Get Your Affairs In Order
© 2013 Express10
What will your loved ones have to go through when you pass away? Though my father loved his daughters very much, said it several times daily, and showed it with big bear hugs, this is a subject that my father didn't act on in his healthy years though he did think about and discuss it with us. Like many, even though he said on various occasions that he wanted things to go to my sisters and myself when he was alive, that doesn't ensure that it will happen. More importantly, dad never told any of us what he wanted his last days to be like, whether he wanted to pull out all the stops to keep him alive or let nature take it's course. Whether he would be okay with going to a nursing home or not and how his care would be paid for. These were the things that particularly worried me because as his daughter I wanted to make sure things were handled to his liking but how could I when these especially important particulars had not been discussed? From my experience I hope to share with you some important reasons/reminders to get your affairs in order so that you can make a horrible time at least a bit less stressful for those that you will at some point, leave behind.
For those of you who have headed broken families or have had children out of wedlock or found yourself (a surprising number of people do) in a situation where you are married but not divorced, whether you have children or not, PLEASE let my experience remind you of the importance of thinking about your loved ones BEFORE you are on your deathbed. Take action and put all your wishes into writing. It is not only about material things, it is extremely important to say what you want. It is possible that you could be rendered unable to communicate, these things happen on a daily basis. Death is stressful enough for those you leave behind!
For us, potential problems arose when he was diagnosed as having end stage liver disease and was without a will and a medical directive. The situation was already more stressful than I could ever have imagined and knowing that he hadn't made anything legal had implications that could have worked to the detriment of his three girls that he loved so much. For us it unfortunately came down to asking him to sign both a medical directive and will while he was what later turned out to be, days from death.
I was forced to finally ask these questions and discuss these things while he was in the hospital, all the while having my mother/his wife, cussing me out because I refused to allow her to speak to him. I did so because she was verbally abusive to him while he was in the hospital on his deathbed, she had literally cussed him out for reasons still unknown and a nurse was a witness of one of her episodes and I had her banned with dad's consent. Apparently one of her reasons for being around at that time was simply to be a horrific distraction as she had not seen him in 20 years and left him and their 3 girls because she wanted to run around with other men. During those 20 years she could often be heard referring to him with cuss words as if he did anything to her, which he never did.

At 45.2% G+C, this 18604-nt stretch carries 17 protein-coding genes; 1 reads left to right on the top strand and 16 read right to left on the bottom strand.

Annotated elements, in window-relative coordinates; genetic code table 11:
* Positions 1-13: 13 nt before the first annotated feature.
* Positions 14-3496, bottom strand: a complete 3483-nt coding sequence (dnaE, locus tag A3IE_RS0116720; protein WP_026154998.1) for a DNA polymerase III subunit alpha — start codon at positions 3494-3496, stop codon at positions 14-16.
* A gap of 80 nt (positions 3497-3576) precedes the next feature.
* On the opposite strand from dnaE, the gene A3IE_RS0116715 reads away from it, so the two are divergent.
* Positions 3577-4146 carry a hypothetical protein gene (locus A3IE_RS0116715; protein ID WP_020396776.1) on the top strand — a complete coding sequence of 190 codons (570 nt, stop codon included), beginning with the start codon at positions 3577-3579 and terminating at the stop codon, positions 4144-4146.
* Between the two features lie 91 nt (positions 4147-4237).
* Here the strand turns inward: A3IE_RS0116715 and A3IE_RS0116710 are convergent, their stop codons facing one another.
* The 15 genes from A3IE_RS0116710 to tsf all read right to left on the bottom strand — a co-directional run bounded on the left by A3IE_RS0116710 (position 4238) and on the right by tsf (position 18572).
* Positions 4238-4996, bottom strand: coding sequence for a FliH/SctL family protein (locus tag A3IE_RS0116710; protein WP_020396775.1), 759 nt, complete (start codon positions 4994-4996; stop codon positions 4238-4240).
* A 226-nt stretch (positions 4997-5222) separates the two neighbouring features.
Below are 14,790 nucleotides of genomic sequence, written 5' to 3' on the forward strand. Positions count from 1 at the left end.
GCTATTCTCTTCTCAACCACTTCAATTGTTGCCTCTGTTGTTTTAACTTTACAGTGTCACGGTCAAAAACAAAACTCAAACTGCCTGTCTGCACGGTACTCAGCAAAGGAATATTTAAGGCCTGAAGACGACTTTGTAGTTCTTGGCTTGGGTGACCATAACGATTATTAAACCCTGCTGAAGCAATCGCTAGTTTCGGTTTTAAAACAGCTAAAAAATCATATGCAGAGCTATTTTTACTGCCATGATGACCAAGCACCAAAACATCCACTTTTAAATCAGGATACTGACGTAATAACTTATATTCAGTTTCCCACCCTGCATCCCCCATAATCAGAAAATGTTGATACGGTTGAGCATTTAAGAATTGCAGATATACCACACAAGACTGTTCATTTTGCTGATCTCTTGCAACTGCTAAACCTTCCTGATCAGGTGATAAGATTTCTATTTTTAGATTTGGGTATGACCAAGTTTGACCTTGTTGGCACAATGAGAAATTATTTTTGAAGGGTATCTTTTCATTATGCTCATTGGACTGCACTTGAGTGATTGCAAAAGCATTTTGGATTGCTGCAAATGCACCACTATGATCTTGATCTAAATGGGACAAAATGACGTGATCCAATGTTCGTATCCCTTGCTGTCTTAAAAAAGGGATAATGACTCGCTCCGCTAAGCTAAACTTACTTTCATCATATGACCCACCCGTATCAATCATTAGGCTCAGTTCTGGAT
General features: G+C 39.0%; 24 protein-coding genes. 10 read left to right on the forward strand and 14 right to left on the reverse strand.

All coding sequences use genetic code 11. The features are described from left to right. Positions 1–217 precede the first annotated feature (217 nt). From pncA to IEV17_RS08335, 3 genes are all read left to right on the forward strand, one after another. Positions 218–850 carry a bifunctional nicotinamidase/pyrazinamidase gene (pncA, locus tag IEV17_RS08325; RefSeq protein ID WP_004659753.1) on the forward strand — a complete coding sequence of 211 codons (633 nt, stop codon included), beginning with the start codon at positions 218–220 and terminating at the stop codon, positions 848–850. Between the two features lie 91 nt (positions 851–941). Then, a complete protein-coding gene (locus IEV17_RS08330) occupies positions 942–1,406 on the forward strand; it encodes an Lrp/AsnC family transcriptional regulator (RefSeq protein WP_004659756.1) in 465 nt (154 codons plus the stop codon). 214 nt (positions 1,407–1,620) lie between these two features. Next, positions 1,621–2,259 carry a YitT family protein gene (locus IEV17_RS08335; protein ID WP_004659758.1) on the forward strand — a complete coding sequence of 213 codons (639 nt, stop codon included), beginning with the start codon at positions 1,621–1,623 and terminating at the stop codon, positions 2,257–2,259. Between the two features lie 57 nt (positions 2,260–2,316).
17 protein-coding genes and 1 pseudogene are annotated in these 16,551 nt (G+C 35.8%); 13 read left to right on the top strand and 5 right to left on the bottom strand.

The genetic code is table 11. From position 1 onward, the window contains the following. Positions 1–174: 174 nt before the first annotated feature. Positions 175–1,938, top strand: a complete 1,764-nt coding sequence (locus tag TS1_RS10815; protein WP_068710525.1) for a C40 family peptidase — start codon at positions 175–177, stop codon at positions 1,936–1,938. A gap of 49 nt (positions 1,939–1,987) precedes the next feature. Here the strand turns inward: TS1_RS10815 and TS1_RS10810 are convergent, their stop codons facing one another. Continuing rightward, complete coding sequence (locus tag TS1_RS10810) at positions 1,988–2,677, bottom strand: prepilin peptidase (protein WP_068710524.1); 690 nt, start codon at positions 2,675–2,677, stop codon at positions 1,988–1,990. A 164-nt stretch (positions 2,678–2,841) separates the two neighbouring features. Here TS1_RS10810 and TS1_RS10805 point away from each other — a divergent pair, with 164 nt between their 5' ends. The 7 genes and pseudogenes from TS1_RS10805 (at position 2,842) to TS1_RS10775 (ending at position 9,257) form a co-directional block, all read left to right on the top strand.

To this day in my opinion, she wanted to gain control of the things he wanted to pass on to us, she hadn't even been around him or had a kind word to say about him but felt entitled to things that she wasn't entitled to. We were better off without her in our lives and she was a highly unwelcome and painful intrusion. For some reason they never divorced. That detail also caused a couple of problems when he passed away, but they were not insurmountable as long as dad put his true wishes for his 3 daughters into a will and medical directive, which he did after I initiated a discussion.
Death does not always strike at a predictable age or time. I know of a beautiful young woman who died from breast cancer at the young age of 28, I know of an Olympic figure skater who also died at the age of 28 due to a massive heart attack. Going further, children, middle aged adults, and elderly people die everyday.
The grief that family and friends go through can push people to and past the breaking point rendering them barely functional and this is why stories of people behaving badly during this stressful time are not uncommon. Take the load off their shoulders and take the potential for petty arguments over material things out of their hands while you are alive. This is a prudent task that lessens the load of those that love and care for you.
Do you currently have a will, medical directive, trust, etc. in place?
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